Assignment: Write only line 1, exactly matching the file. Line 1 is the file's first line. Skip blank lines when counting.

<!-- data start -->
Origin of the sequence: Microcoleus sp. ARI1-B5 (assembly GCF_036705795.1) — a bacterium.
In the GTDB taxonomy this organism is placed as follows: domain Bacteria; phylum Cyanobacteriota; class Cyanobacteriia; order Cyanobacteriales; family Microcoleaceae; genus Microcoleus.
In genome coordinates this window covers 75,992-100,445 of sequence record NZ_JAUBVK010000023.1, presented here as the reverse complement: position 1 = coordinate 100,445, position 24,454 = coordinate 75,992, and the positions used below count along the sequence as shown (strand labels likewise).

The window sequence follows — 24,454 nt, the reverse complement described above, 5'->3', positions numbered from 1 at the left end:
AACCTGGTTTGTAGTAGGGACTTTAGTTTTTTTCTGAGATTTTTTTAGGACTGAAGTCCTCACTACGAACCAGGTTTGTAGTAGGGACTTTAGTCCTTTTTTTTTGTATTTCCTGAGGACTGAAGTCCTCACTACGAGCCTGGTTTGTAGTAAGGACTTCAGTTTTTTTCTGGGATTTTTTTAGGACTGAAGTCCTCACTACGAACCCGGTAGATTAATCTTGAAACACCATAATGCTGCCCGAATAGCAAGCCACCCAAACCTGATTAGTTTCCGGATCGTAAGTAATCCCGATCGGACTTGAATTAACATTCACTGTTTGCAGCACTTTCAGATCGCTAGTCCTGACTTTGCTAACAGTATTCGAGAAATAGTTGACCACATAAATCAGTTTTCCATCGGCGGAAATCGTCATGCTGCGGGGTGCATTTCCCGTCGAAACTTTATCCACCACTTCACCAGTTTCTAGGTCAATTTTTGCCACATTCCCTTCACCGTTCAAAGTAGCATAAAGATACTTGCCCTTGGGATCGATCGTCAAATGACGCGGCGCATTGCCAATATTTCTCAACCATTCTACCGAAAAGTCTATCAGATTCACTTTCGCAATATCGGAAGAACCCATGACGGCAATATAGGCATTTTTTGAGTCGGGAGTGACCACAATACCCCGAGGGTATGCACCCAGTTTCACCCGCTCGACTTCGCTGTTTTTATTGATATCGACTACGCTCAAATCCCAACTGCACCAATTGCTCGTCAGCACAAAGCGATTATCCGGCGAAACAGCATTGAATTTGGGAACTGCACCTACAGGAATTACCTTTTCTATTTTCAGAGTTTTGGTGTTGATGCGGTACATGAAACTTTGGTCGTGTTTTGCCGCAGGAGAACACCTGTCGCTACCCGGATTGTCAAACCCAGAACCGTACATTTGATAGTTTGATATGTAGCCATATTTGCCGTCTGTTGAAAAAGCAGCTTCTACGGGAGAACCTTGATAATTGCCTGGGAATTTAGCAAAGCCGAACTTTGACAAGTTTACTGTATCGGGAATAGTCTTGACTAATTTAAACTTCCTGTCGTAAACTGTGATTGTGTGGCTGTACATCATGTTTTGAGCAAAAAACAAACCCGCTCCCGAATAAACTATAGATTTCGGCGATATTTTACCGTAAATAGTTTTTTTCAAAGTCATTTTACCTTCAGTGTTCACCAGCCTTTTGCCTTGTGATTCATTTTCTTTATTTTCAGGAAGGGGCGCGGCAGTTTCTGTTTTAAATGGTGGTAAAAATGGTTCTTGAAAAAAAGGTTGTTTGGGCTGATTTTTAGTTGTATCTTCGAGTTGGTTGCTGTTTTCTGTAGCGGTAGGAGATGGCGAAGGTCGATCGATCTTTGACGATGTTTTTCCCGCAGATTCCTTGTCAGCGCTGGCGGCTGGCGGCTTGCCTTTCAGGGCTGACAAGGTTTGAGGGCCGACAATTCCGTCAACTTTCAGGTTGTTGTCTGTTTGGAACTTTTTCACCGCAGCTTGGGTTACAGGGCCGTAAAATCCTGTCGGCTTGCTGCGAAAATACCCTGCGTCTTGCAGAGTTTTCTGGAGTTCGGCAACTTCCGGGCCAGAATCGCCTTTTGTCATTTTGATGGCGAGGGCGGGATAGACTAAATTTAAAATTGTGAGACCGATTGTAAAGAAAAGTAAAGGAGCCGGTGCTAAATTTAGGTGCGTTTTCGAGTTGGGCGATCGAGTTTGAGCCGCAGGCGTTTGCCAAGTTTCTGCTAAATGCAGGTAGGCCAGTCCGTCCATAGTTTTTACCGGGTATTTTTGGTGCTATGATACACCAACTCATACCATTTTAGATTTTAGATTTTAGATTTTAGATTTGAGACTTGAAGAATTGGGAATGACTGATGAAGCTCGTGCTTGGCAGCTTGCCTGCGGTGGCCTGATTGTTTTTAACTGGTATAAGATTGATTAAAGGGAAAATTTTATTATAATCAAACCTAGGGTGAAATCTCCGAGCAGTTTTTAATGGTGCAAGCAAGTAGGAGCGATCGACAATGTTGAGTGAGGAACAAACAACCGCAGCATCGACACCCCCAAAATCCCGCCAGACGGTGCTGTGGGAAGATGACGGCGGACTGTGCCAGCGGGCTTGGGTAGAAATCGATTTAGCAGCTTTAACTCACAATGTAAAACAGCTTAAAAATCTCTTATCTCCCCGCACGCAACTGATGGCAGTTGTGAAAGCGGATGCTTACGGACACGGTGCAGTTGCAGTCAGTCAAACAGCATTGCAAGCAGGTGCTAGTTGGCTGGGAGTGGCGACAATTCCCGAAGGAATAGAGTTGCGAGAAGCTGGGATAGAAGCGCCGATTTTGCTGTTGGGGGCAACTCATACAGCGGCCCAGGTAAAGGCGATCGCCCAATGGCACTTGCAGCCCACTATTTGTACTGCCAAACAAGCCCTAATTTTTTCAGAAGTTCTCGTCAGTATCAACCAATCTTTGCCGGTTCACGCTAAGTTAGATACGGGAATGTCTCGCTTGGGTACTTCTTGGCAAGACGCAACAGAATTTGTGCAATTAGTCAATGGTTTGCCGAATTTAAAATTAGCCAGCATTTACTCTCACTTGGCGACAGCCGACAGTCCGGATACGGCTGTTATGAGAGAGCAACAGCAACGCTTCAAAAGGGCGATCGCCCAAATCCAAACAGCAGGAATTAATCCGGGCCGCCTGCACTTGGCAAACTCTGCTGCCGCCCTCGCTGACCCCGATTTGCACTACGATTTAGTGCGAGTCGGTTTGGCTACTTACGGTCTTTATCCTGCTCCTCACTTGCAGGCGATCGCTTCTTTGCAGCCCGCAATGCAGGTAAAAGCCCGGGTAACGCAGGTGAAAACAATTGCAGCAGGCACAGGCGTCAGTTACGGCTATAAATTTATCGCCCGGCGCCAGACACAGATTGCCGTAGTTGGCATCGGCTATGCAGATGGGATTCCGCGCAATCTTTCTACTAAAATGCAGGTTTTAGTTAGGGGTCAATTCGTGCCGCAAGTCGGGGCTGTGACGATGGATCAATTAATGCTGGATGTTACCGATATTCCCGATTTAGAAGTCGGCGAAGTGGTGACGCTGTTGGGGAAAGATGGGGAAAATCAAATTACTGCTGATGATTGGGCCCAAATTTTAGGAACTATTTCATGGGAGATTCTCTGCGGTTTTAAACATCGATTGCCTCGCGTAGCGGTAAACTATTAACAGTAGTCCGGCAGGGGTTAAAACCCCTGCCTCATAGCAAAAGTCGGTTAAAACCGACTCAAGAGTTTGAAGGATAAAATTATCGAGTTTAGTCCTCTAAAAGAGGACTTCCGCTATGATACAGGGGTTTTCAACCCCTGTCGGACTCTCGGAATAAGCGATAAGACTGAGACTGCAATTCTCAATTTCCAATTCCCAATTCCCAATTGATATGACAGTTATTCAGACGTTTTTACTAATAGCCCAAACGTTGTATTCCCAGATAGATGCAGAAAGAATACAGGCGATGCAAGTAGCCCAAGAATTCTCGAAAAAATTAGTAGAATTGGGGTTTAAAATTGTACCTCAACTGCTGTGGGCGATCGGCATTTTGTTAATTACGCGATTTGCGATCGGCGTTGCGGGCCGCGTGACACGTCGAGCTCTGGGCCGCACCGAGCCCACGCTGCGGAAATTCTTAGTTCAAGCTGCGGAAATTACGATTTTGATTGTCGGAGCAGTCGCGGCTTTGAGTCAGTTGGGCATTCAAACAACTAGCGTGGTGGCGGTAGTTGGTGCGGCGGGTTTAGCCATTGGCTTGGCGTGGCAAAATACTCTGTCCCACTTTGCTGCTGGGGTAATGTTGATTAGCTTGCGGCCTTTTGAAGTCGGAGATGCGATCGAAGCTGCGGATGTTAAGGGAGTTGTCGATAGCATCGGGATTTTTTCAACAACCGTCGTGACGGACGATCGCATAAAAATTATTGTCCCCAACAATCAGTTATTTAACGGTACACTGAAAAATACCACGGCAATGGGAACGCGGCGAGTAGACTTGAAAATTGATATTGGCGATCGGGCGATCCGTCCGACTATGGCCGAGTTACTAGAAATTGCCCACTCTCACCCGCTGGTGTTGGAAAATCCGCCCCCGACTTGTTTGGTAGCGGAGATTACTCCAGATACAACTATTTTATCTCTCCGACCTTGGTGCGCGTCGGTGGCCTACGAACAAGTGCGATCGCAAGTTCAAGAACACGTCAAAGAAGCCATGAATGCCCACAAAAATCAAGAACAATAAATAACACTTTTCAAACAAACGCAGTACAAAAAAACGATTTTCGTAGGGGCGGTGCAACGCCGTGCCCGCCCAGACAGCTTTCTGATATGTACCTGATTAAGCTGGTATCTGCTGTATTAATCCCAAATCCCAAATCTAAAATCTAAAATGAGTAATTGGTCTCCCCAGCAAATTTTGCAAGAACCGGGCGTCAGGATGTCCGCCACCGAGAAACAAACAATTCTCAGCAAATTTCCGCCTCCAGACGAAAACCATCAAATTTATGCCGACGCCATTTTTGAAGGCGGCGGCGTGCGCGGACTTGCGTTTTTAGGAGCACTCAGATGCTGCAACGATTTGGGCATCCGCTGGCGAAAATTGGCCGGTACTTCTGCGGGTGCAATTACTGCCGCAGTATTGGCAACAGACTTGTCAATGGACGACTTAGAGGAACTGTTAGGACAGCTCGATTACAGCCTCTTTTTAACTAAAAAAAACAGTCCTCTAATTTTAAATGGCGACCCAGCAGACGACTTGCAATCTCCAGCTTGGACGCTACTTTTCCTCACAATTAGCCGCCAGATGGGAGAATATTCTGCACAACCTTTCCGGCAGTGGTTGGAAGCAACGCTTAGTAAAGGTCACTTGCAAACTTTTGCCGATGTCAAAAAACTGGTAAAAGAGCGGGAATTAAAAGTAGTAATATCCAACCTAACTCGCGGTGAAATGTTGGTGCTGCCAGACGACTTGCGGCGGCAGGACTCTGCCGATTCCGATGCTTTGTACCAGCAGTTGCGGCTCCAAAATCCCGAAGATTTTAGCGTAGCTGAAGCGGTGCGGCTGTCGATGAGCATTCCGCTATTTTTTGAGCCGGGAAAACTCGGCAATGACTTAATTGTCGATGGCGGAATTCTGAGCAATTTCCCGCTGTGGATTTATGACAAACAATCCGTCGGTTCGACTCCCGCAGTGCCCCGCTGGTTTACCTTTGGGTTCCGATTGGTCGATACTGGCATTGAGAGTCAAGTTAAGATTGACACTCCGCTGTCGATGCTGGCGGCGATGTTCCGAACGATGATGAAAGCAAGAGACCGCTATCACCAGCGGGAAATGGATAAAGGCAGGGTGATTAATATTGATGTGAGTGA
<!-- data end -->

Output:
Origin of the sequence: Microcoleus sp. ARI1-B5 (assembly GCF_036705795.1) — a bacterium.